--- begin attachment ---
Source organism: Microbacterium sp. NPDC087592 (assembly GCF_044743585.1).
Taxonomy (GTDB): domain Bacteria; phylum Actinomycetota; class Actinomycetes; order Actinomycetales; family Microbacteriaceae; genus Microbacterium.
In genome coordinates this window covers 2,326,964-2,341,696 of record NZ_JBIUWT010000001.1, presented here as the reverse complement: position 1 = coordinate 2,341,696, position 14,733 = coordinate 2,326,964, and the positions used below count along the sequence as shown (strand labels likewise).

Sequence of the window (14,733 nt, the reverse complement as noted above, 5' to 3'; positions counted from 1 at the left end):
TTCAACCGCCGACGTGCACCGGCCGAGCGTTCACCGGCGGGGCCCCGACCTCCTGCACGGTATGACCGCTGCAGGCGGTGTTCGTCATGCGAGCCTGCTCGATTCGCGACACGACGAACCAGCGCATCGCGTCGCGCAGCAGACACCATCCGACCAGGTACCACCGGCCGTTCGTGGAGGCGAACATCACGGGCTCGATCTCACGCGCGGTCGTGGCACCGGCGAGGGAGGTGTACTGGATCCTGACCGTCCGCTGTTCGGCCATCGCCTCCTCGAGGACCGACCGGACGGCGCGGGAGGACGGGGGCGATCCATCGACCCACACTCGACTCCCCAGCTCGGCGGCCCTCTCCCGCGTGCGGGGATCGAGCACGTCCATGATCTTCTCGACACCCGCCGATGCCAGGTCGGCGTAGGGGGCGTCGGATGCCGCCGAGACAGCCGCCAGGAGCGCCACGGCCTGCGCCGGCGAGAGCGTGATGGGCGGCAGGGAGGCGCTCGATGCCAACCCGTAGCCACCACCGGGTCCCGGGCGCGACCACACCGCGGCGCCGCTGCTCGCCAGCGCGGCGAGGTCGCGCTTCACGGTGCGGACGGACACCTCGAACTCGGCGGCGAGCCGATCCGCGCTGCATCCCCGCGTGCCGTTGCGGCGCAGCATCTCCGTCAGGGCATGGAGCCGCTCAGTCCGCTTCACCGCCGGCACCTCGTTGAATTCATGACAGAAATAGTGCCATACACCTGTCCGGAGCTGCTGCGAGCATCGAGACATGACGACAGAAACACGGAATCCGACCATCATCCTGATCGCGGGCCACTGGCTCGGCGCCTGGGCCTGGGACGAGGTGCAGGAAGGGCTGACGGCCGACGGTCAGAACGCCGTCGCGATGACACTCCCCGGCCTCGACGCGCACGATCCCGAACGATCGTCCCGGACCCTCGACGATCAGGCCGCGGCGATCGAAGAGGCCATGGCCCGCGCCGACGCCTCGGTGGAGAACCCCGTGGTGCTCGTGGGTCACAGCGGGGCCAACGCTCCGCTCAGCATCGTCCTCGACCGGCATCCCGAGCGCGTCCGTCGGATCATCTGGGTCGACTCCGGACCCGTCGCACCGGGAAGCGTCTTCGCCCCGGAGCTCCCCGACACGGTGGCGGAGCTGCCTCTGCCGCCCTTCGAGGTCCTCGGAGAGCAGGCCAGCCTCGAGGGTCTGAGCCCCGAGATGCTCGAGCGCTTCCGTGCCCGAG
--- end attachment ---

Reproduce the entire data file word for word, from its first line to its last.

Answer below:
Source organism: Microbacterium sp. NPDC087592 (assembly GCF_044743585.1).
Taxonomy (GTDB): domain Bacteria; phylum Actinomycetota; class Actinomycetes; order Actinomycetales; family Microbacteriaceae; genus Microbacterium.
In genome coordinates this window covers 2,326,964-2,341,696 of record NZ_JBIUWT010000001.1, presented here as the reverse complement: position 1 = coordinate 2,341,696, position 14,733 = coordinate 2,326,964, and the positions used below count along the sequence as shown (strand labels likewise).

Sequence of the window (14,733 nt, the reverse complement as noted above, 5' to 3'; positions counted from 1 at the left end):
TTCAACCGCCGACGTGCACCGGCCGAGCGTTCACCGGCGGGGCCCCGACCTCCTGCACGGTATGACCGCTGCAGGCGGTGTTCGTCATGCGAGCCTGCTCGATTCGCGACACGACGAACCAGCGCATCGCGTCGCGCAGCAGACACCATCCGACCAGGTACCACCGGCCGTTCGTGGAGGCGAACATCACGGGCTCGATCTCACGCGCGGTCGTGGCACCGGCGAGGGAGGTGTACTGGATCCTGACCGTCCGCTGTTCGGCCATCGCCTCCTCGAGGACCGACCGGACGGCGCGGGAGGACGGGGGCGATCCATCGACCCACACTCGACTCCCCAGCTCGGCGGCCCTCTCCCGCGTGCGGGGATCGAGCACGTCCATGATCTTCTCGACACCCGCCGATGCCAGGTCGGCGTAGGGGGCGTCGGATGCCGCCGAGACAGCCGCCAGGAGCGCCACGGCCTGCGCCGGCGAGAGCGTGATGGGCGGCAGGGAGGCGCTCGATGCCAACCCGTAGCCACCACCGGGTCCCGGGCGCGACCACACCGCGGCGCCGCTGCTCGCCAGCGCGGCGAGGTCGCGCTTCACGGTGCGGACGGACACCTCGAACTCGGCGGCGAGCCGATCCGCGCTGCATCCCCGCGTGCCGTTGCGGCGCAGCATCTCCGTCAGGGCATGGAGCCGCTCAGTCCGCTTCACCGCCGGCACCTCGTTGAATTCATGACAGAAATAGTGCCATACACCTGTCCGGAGCTGCTGCGAGCATCGAGACATGACGACAGAAACACGGAATCCGACCATCATCCTGATCGCGGGCCACTGGCTCGGCGCCTGGGCCTGGGACGAGGTGCAGGAAGGGCTGACGGCCGACGGTCAGAACGCCGTCGCGATGACACTCCCCGGCCTCGACGCGCACGATCCCGAACGATCGTCCCGGACCCTCGACGATCAGGCCGCGGCGATCGAAGAGGCCATGGCCCGCGCCGACGCCTCGGTGGAGAACCCCGTGGTGCTCGTGGGTCACAGCGGGGCCAACGCTCCGCTCAGCATCGTCCTCGACCGGCATCCCGAGCGCGTCCGTCGGATCATCTGGGTCGACTCCGGACCCGTCGCACCGGGAAGCGTCTTCGCCCCGGAGCTCCCCGACACGGTGGCGGAGCTGCCTCTGCCGCCCTTCGAGGTCCTCGGAGAGCAGGCCAGCCTCGAGGGTCTGAGCCCCGAGATGCTCGAGCGCTTCCGTGCCCGAG